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Engineering the City: How Infrastructure Works [Library Binding]

Matthys Levy , Richard Panchyk
5.0 out of 5 stars  See all reviews (1 customer review)

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Kindle Edition CDN $9.40  
School & Library Binding --  
Library Binding, April 18 2008 --  
Paperback CDN $16.57  
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Book Description

April 18 2008 1435260961 978-1435260962 Reprint
How does a city obtain water, gas, and electricity? Where do these services come from? How are they transported? The answer is infrastructure, or the inner, and sometimes invisible, workings of the city. Roads, railroads, bridges, telephone wires, and power lines are visible elements of the infrastructure; sewers, plumbing pipes, wires, tunnels, cables, and sometimes rails are usually buried underground or hidden behind walls. Engineering the City tells the fascinating story of infrastructure as it developed through history along with the growth of cities. Experiments, games, and construction diagrams show how these structures are built, how they work, and how they affect the environment of the city and the land outside it.
--This text refers to the Paperback edition.

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Product Description

From Booklist

Gr. 6-12. Future engineers, math enthusiasts, and students seeking ideas for science projects will all be fascinated by this book, which is filled with engineering "projects and principles for beginners." Facts about dams and bridges segue into information about water transportation and irrigation, and eventually into a chapter that answers the question, "What happens when I flush the toilet?" Other sections deal with highways, railroads, electrical circuitry, and garbage disposal. Simple line drawings unobtrusively enhance descriptions in the text, and there are specific, step-by-step ideas for engineering experiments that usually require only simple household objects. Each chapter ends with a brief list of suggested further activities that encompass geography, writing, geometry, and even history. A source of both general information and activities that can be used across the curriculum. Roger Leslie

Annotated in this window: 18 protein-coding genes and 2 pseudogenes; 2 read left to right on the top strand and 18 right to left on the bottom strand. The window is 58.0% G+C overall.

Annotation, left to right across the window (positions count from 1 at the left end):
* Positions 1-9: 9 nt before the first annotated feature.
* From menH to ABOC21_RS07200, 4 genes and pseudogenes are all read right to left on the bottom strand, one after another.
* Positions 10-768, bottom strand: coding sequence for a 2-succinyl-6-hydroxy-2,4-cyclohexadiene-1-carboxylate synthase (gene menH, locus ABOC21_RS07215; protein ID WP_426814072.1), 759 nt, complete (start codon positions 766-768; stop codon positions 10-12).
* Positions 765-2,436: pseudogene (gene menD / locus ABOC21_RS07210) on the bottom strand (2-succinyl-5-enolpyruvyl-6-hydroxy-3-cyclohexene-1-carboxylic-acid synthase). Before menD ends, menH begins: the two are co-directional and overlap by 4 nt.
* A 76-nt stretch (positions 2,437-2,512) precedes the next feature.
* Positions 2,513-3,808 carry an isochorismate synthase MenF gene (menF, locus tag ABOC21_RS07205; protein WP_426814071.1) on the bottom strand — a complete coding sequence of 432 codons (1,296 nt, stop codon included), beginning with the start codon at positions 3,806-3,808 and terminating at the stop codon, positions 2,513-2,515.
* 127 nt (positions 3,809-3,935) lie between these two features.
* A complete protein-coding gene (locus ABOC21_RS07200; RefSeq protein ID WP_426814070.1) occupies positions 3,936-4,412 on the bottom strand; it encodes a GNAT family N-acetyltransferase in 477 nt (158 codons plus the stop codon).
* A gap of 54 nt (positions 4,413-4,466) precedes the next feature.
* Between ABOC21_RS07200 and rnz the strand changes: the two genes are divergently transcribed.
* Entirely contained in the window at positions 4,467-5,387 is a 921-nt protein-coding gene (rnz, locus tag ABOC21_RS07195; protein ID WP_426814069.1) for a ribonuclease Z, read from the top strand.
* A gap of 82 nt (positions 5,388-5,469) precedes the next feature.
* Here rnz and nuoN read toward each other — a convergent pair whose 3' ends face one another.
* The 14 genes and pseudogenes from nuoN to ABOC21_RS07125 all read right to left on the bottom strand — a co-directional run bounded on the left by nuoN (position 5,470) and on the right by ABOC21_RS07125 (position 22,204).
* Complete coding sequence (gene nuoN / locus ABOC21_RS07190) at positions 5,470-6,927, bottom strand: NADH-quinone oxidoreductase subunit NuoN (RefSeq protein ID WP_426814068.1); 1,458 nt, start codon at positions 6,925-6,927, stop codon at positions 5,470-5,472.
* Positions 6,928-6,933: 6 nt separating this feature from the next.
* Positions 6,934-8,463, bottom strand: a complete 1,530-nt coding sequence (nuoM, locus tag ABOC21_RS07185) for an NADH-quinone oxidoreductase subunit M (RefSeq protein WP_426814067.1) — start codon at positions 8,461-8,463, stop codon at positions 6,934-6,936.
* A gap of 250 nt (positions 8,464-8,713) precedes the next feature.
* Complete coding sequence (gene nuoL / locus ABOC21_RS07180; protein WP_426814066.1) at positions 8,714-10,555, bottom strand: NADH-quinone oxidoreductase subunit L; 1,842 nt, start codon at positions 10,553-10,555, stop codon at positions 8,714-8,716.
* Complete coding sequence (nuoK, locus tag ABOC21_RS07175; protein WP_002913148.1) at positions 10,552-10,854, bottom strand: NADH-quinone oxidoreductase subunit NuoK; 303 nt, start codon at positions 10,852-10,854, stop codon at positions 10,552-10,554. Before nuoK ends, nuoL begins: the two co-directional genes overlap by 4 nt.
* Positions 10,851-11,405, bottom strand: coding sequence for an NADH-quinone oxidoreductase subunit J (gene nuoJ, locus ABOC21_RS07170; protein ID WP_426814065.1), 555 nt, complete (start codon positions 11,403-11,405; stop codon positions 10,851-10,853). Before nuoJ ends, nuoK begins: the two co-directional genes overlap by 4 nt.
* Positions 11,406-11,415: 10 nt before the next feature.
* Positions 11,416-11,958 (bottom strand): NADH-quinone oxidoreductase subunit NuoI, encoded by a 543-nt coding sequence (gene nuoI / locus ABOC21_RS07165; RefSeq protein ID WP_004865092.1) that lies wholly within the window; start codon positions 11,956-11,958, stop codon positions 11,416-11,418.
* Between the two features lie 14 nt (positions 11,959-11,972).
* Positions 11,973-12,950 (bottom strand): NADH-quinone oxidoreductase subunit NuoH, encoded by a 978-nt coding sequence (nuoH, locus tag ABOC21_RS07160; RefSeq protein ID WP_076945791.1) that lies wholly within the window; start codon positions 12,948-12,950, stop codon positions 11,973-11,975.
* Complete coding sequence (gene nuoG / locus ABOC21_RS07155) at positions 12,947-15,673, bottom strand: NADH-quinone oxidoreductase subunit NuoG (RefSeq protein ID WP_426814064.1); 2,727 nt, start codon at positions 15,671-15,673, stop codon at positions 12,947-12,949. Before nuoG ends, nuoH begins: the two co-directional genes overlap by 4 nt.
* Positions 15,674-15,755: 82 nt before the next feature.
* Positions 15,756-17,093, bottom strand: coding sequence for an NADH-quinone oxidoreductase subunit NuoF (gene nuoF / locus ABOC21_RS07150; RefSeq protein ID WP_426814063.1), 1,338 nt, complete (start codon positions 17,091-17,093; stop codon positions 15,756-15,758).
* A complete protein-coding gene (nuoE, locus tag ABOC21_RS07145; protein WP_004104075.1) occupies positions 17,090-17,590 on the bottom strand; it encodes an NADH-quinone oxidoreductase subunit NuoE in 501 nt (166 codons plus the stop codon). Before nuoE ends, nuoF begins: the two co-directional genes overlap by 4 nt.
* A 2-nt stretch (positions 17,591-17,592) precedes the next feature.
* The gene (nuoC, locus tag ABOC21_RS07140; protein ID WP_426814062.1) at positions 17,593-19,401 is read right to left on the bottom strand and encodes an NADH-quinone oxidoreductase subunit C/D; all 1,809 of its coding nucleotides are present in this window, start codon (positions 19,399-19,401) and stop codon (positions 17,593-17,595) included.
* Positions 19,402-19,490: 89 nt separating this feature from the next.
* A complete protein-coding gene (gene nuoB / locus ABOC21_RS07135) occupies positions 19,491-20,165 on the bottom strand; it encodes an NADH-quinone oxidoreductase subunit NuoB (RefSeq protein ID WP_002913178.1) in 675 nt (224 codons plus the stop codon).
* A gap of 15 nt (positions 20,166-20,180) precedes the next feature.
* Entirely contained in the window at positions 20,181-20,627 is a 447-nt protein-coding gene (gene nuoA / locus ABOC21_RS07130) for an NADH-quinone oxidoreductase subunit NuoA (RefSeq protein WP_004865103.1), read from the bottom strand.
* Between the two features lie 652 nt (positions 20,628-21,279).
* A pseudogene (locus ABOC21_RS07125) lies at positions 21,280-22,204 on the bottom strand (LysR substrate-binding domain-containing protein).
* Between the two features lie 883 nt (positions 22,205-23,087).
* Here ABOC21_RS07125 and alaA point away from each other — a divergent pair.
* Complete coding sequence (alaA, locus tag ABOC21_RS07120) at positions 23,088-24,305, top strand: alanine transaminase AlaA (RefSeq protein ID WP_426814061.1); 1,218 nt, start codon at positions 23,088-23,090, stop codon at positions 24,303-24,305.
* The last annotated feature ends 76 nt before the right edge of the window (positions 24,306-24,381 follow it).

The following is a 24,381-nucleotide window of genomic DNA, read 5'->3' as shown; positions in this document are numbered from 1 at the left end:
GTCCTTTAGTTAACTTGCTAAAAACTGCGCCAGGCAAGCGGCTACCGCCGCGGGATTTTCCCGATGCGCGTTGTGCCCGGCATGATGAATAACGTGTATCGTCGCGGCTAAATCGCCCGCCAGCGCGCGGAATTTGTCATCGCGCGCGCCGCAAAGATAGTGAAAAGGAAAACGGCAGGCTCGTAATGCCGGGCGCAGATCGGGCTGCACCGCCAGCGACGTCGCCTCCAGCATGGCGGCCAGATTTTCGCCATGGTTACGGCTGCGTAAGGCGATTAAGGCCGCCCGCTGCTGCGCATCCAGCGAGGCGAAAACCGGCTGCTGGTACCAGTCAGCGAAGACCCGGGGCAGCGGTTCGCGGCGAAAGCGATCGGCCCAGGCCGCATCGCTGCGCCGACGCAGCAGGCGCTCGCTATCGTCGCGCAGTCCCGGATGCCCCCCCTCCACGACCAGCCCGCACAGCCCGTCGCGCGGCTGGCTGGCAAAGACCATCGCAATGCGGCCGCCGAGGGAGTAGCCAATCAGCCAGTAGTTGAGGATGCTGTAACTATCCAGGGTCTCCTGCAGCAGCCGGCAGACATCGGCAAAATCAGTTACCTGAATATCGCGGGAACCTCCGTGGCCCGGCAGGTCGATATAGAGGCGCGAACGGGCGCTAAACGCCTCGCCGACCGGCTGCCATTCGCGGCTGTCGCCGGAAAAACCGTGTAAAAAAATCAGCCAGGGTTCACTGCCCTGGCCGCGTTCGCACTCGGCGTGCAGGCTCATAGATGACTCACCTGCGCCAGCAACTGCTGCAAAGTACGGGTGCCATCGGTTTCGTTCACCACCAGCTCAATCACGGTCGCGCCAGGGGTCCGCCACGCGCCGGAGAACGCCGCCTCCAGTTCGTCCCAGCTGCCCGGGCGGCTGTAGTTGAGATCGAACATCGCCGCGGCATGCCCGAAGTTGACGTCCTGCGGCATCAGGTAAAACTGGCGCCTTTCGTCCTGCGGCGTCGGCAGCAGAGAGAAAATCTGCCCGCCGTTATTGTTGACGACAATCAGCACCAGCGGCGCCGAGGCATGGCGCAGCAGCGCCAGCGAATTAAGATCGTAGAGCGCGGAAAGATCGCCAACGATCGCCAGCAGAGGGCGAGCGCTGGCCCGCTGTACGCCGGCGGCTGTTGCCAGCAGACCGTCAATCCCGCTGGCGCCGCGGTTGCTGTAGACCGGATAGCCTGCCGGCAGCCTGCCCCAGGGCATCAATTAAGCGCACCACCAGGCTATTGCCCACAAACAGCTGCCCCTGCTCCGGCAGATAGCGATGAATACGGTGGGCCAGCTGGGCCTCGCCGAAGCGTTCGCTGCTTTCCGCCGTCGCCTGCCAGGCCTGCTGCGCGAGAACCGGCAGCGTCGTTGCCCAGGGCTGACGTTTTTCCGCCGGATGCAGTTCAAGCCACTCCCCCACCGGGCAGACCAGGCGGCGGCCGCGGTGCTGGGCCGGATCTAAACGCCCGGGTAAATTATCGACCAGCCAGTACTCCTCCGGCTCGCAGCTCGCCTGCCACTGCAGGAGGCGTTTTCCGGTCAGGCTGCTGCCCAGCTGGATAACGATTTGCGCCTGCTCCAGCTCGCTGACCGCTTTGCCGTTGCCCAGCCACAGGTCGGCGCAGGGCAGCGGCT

Copyright © American Library Association. All rights reserved --This text refers to the Paperback edition.

Review

“Future engineers, math enthusiasts, and students seeking ideas for science projects will all be fascinated by this book.” —Booklist


“A terrific book to help you answer those tough questions about everyday structures in an urban environment...filled with useful drawings and pictures...loaded with experiments, design projects and construction diagrams.” —Demolition --This text refers to the Paperback edition.

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There would be no life without water. Read the first page
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5.0 out of 5 stars Engineering in the City-- a Dad's review Jan. 26 2001
Format:Paperback
I have an 8 year old son who is seriously addicted to Lego building blocks and anything else that can be built. I am also a cub scout den leader and that makes me pretty good at understanding what 8 and 9 year old boys like.